• Chapter Ten Evaluating Causal Factors in Market Development in Premodern States: A Comparative Study, with Critical Comments on the History of Ideas about Markets
      (pp. 207-226)
      Richard E. Blanton and Lane F. Fargher

      Market exchange has often not been considered an important factor in understanding the social evolution of premodern complex societies (e.g., Sanders, Parsons, and Santley 1979:405), yet we and others in this volume propose that investigating market exchange is a productive path to follow. We contribute to the goal of motivating more attention to the subject in two ways. First, we summarize the historical context that has led many researchers to shy away from the study of premodern markets, and we then point to reasons why this is a good time to expand our efforts in this relatively unexplored direction. Second,...

    • Chapter Eleven Finding the Mark in the Marketplace: The Organization, Development, and Archaeological Identification of Market Systems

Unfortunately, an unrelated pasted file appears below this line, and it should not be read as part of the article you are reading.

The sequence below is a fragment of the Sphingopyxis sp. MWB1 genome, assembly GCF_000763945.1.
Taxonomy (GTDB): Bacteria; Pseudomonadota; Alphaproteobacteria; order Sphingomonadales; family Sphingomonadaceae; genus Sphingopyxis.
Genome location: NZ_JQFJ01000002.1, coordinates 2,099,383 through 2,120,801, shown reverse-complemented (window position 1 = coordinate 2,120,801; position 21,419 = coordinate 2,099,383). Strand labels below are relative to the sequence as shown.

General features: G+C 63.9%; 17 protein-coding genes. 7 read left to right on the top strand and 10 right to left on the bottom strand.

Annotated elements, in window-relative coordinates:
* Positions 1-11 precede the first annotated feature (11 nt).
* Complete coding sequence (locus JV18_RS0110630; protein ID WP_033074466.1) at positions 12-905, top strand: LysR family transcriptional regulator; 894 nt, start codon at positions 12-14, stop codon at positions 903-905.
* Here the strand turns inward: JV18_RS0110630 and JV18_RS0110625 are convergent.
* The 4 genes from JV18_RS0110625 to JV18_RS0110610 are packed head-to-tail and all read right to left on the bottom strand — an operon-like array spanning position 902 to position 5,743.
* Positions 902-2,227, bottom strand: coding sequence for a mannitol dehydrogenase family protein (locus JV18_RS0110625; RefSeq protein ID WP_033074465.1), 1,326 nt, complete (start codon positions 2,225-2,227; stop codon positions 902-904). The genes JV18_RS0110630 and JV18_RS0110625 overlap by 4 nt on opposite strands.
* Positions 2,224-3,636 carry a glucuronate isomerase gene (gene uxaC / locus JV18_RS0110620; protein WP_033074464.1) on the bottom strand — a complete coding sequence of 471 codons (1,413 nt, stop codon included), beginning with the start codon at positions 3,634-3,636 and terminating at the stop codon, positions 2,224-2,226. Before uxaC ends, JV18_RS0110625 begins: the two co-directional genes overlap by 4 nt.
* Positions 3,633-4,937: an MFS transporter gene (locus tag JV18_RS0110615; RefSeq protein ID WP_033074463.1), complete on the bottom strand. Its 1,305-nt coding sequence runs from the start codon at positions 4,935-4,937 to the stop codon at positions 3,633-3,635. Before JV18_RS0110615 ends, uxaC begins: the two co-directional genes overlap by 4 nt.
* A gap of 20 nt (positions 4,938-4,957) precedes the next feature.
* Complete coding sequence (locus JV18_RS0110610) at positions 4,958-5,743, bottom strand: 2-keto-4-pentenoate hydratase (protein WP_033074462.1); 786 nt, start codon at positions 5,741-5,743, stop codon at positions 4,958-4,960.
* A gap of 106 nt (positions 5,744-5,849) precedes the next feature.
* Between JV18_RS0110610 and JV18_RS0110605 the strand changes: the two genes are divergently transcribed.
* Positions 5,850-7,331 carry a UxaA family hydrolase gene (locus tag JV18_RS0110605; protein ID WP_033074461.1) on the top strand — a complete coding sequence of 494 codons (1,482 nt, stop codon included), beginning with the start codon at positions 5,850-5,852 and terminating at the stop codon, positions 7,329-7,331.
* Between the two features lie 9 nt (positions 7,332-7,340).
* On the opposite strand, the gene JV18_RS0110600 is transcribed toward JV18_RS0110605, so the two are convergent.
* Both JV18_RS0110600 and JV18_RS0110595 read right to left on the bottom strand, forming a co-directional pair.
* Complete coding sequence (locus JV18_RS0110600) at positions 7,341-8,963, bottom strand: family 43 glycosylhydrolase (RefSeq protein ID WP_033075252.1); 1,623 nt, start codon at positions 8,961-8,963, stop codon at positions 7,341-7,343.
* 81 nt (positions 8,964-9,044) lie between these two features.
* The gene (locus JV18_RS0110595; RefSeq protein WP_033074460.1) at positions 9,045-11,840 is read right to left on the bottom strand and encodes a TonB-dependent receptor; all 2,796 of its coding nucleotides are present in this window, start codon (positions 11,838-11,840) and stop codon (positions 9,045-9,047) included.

(pp. 227-248)
      Kenneth G. Hirth

      The emergence of the marketplace as a primary location for economic interaction was one of the great institutions and developments of the ancient world. As an institution, the marketplace increased the number, rapidity, and efficiency of household- and institutional-level economic exchanges. It provided elites with a source of prestige through marketplace sponsorship and a means to mobilize and convert surpluses into a variety of alternative products as needs required (Garraty, Chapter 1). The market-place also fostered craft production and helped support both full- and part-time craft specialists. Finally, marketplaces were a means through which large urban populations were provisioned and...

  10. References Cited
    (pp. 249-312)
  11. Index
    (pp. 313-322)